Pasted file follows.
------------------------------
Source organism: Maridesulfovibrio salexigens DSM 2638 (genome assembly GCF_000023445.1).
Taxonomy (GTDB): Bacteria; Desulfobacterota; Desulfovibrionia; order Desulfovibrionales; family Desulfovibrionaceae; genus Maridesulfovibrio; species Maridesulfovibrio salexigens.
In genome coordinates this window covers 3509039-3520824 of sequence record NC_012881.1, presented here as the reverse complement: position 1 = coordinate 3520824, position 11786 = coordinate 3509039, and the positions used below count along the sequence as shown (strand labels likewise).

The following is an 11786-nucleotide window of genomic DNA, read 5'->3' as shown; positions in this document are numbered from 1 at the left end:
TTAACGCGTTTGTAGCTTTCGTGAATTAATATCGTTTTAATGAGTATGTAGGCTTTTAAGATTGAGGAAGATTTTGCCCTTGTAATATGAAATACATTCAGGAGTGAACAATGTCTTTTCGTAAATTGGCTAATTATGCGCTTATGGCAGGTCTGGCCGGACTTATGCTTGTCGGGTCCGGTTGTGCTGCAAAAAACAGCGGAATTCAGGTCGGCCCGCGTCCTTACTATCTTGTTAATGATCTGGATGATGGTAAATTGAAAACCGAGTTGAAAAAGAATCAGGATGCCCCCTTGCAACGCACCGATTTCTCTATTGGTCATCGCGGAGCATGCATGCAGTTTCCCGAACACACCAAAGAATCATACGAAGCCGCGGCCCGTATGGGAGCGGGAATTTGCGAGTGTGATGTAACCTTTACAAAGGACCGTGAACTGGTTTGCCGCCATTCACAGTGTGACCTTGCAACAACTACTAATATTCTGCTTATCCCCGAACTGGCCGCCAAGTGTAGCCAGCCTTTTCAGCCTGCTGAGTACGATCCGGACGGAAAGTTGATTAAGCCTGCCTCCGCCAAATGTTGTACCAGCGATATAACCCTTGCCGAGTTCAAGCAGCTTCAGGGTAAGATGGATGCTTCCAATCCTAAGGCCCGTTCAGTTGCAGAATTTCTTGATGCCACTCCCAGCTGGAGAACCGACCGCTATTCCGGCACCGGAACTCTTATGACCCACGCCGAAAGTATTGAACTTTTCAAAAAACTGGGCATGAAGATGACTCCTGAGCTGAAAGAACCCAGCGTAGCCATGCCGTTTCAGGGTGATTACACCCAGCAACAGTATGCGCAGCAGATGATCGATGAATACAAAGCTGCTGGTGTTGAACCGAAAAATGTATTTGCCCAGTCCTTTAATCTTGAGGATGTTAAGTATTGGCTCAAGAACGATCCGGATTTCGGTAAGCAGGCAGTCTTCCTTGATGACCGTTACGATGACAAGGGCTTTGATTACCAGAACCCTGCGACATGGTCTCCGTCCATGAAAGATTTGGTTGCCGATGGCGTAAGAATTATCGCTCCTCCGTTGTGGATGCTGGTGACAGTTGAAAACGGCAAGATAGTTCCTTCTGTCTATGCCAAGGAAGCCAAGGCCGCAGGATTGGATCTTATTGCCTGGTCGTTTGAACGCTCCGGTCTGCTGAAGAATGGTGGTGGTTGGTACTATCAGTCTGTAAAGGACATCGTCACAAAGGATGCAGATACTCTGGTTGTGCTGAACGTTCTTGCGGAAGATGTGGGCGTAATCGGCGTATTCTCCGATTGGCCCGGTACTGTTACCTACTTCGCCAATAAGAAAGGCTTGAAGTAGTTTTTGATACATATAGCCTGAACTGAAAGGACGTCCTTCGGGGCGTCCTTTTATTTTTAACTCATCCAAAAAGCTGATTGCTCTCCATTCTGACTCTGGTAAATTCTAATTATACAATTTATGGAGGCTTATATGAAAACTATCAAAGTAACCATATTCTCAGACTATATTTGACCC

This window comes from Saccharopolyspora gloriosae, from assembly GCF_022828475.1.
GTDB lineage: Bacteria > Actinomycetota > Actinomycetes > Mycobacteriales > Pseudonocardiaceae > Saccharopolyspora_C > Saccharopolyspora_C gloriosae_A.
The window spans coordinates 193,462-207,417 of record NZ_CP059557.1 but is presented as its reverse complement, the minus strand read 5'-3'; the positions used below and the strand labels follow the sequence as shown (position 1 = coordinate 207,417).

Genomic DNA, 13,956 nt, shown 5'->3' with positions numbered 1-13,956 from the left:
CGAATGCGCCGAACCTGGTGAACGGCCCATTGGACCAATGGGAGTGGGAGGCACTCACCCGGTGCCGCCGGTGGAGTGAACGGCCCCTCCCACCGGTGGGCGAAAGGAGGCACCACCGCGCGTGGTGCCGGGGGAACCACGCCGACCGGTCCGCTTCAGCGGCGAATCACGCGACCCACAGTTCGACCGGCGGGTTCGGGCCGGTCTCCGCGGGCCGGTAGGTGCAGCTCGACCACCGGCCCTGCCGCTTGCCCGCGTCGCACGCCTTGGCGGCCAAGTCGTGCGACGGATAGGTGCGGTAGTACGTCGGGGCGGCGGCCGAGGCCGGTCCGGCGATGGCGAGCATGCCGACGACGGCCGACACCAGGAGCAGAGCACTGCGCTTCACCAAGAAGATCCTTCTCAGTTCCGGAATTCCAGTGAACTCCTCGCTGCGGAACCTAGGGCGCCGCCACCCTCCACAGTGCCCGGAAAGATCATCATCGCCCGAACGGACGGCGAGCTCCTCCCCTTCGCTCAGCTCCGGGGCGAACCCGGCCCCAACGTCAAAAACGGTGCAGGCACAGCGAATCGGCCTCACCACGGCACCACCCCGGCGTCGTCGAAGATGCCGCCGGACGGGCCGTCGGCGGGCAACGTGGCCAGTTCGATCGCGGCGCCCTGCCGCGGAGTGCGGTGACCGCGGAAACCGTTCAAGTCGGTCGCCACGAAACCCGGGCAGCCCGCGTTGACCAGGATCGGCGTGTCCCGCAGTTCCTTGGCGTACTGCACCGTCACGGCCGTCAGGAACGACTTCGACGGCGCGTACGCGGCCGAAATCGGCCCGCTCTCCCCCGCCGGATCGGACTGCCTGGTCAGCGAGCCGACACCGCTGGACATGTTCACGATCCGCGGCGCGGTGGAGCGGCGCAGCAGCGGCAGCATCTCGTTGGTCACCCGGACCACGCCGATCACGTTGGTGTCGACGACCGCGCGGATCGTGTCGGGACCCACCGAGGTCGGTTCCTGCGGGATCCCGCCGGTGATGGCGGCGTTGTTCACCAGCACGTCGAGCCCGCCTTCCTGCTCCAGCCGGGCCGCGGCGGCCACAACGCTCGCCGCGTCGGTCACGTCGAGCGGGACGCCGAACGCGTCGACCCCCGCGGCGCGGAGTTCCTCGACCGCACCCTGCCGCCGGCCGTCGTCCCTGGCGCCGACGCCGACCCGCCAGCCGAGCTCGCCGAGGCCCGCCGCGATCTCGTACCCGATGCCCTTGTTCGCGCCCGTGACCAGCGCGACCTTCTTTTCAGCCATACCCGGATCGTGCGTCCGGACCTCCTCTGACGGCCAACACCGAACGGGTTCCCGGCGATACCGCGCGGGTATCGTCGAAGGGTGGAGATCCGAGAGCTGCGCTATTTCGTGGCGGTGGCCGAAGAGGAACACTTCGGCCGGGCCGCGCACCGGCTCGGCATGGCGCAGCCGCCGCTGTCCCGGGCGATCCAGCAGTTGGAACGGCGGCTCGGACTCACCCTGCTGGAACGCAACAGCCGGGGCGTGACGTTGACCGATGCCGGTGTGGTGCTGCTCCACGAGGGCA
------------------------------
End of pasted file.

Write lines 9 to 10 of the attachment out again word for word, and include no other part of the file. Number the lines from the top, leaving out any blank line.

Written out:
Genomic DNA, 13,956 nt, shown 5'->3' with positions numbered 1-13,956 from the left:
CGAATGCGCCGAACCTGGTGAACGGCCCATTGGACCAATGGGAGTGGGAGGCACTCACCCGGTGCCGCCGGTGGAGTGAACGGCCCCTCCCACCGGTGGGCGAAAGGAGGCACCACCGCGCGTGGTGCCGGGGGAACCACGCCGACCGGTCCGCTTCAGCGGCGAATCACGCGACCCACAGTTCGACCGGCGGGTTCGGGCCGGTCTCCGCGGGCCGGTAGGTGCAGCTCGACCACCGGCCCTGCCGCTTGCCCGCGTCGCACGCCTTGGCGGCCAAGTCGTGCGACGGATAGGTGCGGTAGTACGTCGGGGCGGCGGCCGAGGCCGGTCCGGCGATGGCGAGCATGCCGACGACGGCCGACACCAGGAGCAGAGCACTGCGCTTCACCAAGAAGATCCTTCTCAGTTCCGGAATTCCAGTGAACTCCTCGCTGCGGAACCTAGGGCGCCGCCACCCTCCACAGTGCCCGGAAAGATCATCATCGCCCGAACGGACGGCGAGCTCCTCCCCTTCGCTCAGCTCCGGGGCGAACCCGGCCCCAACGTCAAAAACGGTGCAGGCACAGCGAATCGGCCTCACCACGGCACCACCCCGGCGTCGTCGAAGATGCCGCCGGACGGGCCGTCGGCGGGCAACGTGGCCAGTTCGATCGCGGCGCCCTGCCGCGGAGTGCGGTGACCGCGGAAACCGTTCAAGTCGGTCGCCACGAAACCCGGGCAGCCCGCGTTGACCAGGATCGGCGTGTCCCGCAGTTCCTTGGCGTACTGCACCGTCACGGCCGTCAGGAACGACTTCGACGGCGCGTACGCGGCCGAAATCGGCCCGCTCTCCCCCGCCGGATCGGACTGCCTGGTCAGCGAGCCGACACCGCTGGACATGTTCACGATCCGCGGCGCGGTGGAGCGGCGCAGCAGCGGCAGCATCTCGTTGGTCACCCGGACCACGCCGATCACGTTGGTGTCGACGACCGCGCGGATCGTGTCGGGACCCACCGAGGTCGGTTCCTGCGGGATCCCGCCGGTGATGGCGGCGTTGTTCACCAGCACGTCGAGCCCGCCTTCCTGCTCCAGCCGGGCCGCGGCGGCCACAACGCTCGCCGCGTCGGTCACGTCGAGCGGGACGCCGAACGCGTCGACCCCCGCGGCGCGGAGTTCCTCGACCGCACCCTGCCGCCGGCCGTCGTCCCTGGCGCCGACGCCGACCCGCCAGCCGAGCTCGCCGAGGCCCGCCGCGATCTCGTACCCGATGCCCTTGTTCGCGCCCGTGACCAGCGCGACCTTCTTTTCAGCCATACCCGGATCGTGCGTCCGGACCTCCTCTGACGGCCAACACCGAACGGGTTCCCGGCGATACCGCGCGGGTATCGTCGAAGGGTGGAGATCCGAGAGCTGCGCTATTTCGTGGCGGTGGCCGAAGAGGAACACTTCGGCCGGGCCGCGCACCGGCTCGGCATGGCGCAGCCGCCGCTGTCCCGGGCGATCCAGCAGTTGGAACGGCGGCTCGGACTCACCCTGCTGGAACGCAACAGCCGGGGCGTGACGTTGACCGATGCCGGTGTGGTGCTGCTCCACGAGGGCA